Author: Kat Lee
Character/Pairing: Santa and OCs
Word Count: 2,165
Date Written: 26 December 2017
Disclaimer: This one's mine!
Author's Note: The verses used come from Proverbs 19:18 and Matthews 19:14.
He’s two blocks away when he hears the scream. It makes his jolly, old heart jump and fills his blood with ice. His head jerks up. His heart aches. His gentle hands grip into tight fists. Tears shimmer in his blue eyes. It’s a child who’s crying, but he knows in an instant that he must not go. He is not wanted wherever that innocent soul is.
But he is wanted here. Santa tries his best to ignore the other calling pumping in his magical blood and concentrate on fulfilling the wishes of the children he is allowed to reach. He lives live animals underneath a couple of trees, little puppies and kittens who want humans to love as badly as the children for whom he’s leaving them want to love them. He fills every stocking and surrounds every tree with wishes that will be fulfilled for these precious children in the early morning’s light.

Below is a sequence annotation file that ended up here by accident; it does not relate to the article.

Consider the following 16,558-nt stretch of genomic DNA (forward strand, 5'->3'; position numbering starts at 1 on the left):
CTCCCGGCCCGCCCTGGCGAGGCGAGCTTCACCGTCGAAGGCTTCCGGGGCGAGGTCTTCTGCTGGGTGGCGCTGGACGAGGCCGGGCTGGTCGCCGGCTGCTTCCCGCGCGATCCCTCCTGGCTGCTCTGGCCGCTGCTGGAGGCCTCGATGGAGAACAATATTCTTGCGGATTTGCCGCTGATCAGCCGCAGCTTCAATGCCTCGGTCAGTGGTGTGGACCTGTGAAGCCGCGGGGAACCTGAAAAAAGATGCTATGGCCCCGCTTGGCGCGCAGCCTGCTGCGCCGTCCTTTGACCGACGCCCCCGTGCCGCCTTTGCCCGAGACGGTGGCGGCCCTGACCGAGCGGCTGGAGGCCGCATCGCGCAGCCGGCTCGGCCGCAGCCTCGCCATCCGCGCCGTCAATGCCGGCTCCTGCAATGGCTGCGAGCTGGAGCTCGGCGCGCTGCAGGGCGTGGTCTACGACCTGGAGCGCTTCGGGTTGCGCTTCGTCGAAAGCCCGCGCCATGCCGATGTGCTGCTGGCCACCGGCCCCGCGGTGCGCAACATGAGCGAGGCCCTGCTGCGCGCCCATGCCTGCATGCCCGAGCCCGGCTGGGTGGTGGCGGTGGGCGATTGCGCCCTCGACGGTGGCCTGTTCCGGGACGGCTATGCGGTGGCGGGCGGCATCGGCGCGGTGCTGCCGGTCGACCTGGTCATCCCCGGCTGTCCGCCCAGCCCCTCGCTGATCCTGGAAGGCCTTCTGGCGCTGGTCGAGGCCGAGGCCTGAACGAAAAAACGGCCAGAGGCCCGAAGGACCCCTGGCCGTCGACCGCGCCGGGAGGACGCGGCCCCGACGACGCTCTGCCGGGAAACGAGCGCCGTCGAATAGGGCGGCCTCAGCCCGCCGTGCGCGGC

Again and again, he hears screams. A Demon’s name is on the tip of his tongue. He almost wishes to call upon his old frenemy, Krampus, but even Krampus could not have helped in this case. He had been a curse once cast upon Santa to deal with the naughty children, but it is no naughty child making this innocent soul cry out time and again. It’s a man, the boy’s father, the very reason why Santa is not allowed to go into his home.
He’s made several promises over the centuries he’s been traveling the globe. He’s never gone into a place where he was not welcomed. He’s never interfered with parents raising their children, no matter how greatly he’s ached to in the past. He’s never set a bad example for any child. He has held himself to the same morales he expects the nice children to live by. He does not lie. He does not steal. He does not hurt anyone else.